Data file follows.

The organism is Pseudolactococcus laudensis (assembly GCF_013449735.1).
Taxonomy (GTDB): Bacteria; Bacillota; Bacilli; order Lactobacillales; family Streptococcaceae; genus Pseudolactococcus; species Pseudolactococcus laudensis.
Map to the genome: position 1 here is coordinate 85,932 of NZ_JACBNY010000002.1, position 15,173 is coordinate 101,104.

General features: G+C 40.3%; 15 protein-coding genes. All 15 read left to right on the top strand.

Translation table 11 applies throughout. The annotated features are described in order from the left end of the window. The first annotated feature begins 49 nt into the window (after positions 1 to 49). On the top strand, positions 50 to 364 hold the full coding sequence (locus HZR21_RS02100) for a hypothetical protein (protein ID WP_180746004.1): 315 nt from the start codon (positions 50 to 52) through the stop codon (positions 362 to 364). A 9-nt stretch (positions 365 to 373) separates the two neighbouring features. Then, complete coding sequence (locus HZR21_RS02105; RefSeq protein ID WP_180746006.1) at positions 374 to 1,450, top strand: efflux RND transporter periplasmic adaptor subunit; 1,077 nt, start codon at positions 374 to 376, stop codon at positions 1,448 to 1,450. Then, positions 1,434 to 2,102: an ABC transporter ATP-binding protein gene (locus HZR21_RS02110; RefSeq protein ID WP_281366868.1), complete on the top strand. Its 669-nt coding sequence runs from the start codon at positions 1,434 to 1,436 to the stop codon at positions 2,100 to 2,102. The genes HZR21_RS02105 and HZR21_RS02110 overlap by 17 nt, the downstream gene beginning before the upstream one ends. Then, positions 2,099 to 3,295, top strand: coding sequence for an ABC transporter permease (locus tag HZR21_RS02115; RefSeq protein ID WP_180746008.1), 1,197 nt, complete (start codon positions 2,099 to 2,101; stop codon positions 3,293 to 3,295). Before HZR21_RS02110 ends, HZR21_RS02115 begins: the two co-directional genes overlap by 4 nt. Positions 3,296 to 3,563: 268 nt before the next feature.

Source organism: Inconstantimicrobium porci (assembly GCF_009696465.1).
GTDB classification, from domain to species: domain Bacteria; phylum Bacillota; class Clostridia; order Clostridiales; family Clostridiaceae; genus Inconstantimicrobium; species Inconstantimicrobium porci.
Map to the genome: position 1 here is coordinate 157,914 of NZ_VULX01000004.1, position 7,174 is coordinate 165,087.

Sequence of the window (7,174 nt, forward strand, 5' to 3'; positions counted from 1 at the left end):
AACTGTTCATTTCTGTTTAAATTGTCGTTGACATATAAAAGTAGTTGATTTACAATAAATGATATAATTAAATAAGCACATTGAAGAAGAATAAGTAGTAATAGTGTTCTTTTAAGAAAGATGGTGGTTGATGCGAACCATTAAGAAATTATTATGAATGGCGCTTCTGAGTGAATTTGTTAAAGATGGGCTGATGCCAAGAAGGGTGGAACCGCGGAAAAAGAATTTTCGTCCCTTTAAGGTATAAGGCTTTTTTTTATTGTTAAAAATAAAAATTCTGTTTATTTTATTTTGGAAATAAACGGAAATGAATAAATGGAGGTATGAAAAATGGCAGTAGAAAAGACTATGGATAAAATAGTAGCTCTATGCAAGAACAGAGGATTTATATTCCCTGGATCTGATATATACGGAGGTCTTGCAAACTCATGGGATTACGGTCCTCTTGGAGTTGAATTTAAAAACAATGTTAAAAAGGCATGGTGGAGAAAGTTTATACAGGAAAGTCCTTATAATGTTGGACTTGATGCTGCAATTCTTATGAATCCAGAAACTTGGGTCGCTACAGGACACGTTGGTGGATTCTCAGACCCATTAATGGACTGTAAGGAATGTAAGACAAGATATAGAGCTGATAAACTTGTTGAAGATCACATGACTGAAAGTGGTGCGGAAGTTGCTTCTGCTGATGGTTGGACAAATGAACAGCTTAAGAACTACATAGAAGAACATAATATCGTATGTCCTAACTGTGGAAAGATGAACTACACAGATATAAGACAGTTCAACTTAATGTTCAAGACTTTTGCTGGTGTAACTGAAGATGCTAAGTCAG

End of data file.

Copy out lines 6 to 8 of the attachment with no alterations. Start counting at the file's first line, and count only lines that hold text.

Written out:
Source organism: Inconstantimicrobium porci (assembly GCF_009696465.1).
GTDB classification, from domain to species: domain Bacteria; phylum Bacillota; class Clostridia; order Clostridiales; family Clostridiaceae; genus Inconstantimicrobium; species Inconstantimicrobium porci.
Map to the genome: position 1 here is coordinate 157,914 of NZ_VULX01000004.1, position 7,174 is coordinate 165,087.